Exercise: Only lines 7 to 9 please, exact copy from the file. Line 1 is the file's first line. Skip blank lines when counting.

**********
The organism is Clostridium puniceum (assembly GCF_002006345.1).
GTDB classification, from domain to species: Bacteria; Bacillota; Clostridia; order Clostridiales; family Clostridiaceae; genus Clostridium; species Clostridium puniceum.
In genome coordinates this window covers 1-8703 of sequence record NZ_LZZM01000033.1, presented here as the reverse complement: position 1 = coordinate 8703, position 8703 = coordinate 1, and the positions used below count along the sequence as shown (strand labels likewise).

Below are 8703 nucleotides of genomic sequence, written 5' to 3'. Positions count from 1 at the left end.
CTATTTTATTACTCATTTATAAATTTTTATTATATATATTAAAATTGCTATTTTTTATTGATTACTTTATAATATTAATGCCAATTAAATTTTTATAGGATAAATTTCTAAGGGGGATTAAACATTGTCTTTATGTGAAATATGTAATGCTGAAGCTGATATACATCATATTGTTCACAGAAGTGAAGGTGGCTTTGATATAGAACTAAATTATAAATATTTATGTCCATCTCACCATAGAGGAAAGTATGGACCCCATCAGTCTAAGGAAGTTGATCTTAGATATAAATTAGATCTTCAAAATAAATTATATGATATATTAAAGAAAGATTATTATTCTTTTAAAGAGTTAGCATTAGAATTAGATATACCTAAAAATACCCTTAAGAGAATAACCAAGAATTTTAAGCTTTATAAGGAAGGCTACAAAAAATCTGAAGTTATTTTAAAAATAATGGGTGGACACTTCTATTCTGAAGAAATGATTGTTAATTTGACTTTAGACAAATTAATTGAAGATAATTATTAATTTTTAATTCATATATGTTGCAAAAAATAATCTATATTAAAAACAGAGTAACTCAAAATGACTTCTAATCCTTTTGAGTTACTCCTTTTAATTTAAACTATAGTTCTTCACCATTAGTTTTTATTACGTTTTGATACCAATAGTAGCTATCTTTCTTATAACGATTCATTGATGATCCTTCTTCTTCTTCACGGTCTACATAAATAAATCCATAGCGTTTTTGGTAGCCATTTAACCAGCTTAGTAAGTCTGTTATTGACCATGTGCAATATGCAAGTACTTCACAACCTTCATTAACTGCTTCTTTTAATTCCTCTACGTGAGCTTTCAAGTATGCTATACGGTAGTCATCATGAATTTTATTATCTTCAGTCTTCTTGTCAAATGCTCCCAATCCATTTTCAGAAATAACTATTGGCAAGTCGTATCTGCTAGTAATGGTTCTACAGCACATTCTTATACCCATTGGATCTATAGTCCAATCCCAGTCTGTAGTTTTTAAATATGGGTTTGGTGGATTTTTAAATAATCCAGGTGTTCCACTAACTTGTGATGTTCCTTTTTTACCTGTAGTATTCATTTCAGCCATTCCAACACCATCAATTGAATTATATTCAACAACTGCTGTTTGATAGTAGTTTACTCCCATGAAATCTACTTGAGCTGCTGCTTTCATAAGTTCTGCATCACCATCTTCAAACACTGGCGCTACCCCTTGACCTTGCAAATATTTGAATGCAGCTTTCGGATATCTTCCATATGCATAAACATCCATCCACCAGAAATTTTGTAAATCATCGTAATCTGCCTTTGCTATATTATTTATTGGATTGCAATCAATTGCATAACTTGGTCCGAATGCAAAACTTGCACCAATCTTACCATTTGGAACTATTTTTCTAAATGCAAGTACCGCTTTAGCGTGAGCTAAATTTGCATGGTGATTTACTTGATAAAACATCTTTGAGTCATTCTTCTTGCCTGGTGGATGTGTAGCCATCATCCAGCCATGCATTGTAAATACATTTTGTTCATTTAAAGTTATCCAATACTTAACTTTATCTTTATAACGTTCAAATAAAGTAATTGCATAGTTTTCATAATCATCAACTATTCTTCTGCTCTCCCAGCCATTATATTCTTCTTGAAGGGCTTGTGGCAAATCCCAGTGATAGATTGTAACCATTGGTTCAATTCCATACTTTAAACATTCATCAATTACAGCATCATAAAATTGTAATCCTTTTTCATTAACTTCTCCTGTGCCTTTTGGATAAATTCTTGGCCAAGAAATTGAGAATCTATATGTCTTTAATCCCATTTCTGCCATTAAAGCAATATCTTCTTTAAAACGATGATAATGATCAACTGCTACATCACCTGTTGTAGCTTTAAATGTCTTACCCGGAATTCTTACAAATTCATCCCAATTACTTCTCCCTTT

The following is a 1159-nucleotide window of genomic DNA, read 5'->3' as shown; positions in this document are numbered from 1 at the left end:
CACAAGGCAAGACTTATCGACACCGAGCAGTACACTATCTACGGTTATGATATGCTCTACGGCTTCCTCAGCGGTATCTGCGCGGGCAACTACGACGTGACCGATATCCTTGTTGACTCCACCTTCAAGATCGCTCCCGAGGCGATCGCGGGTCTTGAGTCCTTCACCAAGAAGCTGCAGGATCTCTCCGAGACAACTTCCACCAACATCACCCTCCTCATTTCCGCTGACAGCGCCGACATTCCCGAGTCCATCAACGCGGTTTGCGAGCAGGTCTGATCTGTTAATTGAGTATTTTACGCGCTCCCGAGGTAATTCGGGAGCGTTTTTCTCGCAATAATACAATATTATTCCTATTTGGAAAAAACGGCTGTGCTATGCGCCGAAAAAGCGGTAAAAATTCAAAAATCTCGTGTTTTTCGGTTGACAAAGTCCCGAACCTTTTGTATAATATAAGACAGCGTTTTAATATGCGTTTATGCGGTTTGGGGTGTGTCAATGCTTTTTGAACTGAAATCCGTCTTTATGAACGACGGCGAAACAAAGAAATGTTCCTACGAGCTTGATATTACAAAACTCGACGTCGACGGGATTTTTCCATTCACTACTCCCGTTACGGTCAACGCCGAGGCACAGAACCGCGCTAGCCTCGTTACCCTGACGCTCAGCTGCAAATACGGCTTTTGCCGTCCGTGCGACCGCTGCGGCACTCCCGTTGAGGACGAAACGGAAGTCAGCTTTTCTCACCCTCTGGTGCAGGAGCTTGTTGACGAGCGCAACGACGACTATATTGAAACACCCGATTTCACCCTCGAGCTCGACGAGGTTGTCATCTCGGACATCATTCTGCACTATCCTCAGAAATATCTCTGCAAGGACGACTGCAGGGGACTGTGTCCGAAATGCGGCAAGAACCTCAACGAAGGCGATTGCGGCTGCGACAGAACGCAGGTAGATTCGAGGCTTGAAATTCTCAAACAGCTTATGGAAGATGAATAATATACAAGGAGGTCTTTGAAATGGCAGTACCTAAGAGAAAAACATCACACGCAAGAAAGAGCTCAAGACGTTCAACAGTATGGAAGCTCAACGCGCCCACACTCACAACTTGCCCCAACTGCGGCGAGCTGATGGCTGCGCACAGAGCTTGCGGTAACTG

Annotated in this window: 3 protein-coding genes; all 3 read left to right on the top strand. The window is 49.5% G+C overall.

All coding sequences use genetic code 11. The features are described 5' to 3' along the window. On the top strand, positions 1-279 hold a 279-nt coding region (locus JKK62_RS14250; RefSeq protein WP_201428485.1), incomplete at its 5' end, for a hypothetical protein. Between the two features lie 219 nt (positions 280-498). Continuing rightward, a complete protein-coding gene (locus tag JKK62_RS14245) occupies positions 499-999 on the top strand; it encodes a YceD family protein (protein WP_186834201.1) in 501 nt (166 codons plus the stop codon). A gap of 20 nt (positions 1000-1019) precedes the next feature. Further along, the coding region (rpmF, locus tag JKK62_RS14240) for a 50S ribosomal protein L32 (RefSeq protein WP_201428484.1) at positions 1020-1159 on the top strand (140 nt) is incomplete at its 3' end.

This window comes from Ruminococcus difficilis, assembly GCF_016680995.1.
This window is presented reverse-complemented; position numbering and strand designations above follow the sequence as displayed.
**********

CACAAGGCAAGACTTATCGACACCGAGCAGTACACTATCTACGGTTATGATATGCTCTACGGCTTCCTCAGCGGTATCTGCGCGGGCAACTACGACGTGACCGATATCCTTGTTGACTCCACCTTCAAGATCGCTCCCGAGGCGATCGCGGGTCTTGAGTCCTTCACCAAGAAGCTGCAGGATCTCTCCGAGACAACTTCCACCAACATCACCCTCCTCATTTCCGCTGACAGCGCCGACATTCCCGAGTCCATCAACGCGGTTTGCGAGCAGGTCTGATCTGTTAATTGAGTATTTTACGCGCTCCCGAGGTAATTCGGGAGCGTTTTTCTCGCAATAATACAATATTATTCCTATTTGGAAAAAACGGCTGTGCTATGCGCCGAAAAAGCGGTAAAAATTCAAAAATCTCGTGTTTTTCGGTTGACAAAGTCCCGAACCTTTTGTATAATATAAGACAGCGTTTTAATATGCGTTTATGCGGTTTGGGGTGTGTCAATGCTTTTTGAACTGAAATCCGTCTTTATGAACGACGGCGAAACAAAGAAATGTTCCTACGAGCTTGATATTACAAAACTCGACGTCGACGGGATTTTTCCATTCACTACTCCCGTTACGGTCAACGCCGAGGCACAGAACCGCGCTAGCCTCGTTACCCTGACGCTCAGCTGCAAATACGGCTTTTGCCGTCCGTGCGACCGCTGCGGCACTCCCGTTGAGGACGAAACGGAAGTCAGCTTTTCTCACCCTCTGGTGCAGGAGCTTGTTGACGAGCGCAACGACGACTATATTGAAACACCCGATTTCACCCTCGAGCTCGACGAGGTTGTCATCTCGGACATCATTCTGCACTATCCTCAGAAATATCTCTGCAAGGACGACTGCAGGGGACTGTGTCCGAAATGCGGCAAGAACCTCAACGAAGGCGATTGCGGCTGCGACAGAACGCAGGTAGATTCGAGGCTTGAAATTCTCAAACAGCTTATGGAAGATGAATAATATACAAGGAGGTCTTTGAAATGGCAGTACCTAAGAGAAAAACATCACACGCAAGAAAGAGCTCAAGACGTTCAACAGTATGGAAGCTCAACGCGCCCACACTCACAACTTGCCCCAACTGCGGCGAGCTGATGGCTGCGCACAGAGCTTGCGGTAACTG

Annotated in this window: 3 protein-coding genes; all 3 read left to right on the top strand. The window is 49.5% G+C overall.

All coding sequences use genetic code 11. The features are described 5' to 3' along the window. On the top strand, positions 1-279 hold a 279-nt coding region (locus JKK62_RS14250; RefSeq protein WP_201428485.1), incomplete at its 5' end, for a hypothetical protein. Between the two features lie 219 nt (positions 280-498). Continuing rightward, a complete protein-coding gene (locus tag JKK62_RS14245) occupies positions 499-999 on the top strand; it encodes a YceD family protein (protein WP_186834201.1) in 501 nt (166 codons plus the stop codon). A gap of 20 nt (positions 1000-1019) precedes the next feature. Further along, the coding region (rpmF, locus tag JKK62_RS14240) for a 50S ribosomal protein L32 (RefSeq protein WP_201428484.1) at positions 1020-1159 on the top strand (140 nt) is incomplete at its 3' end.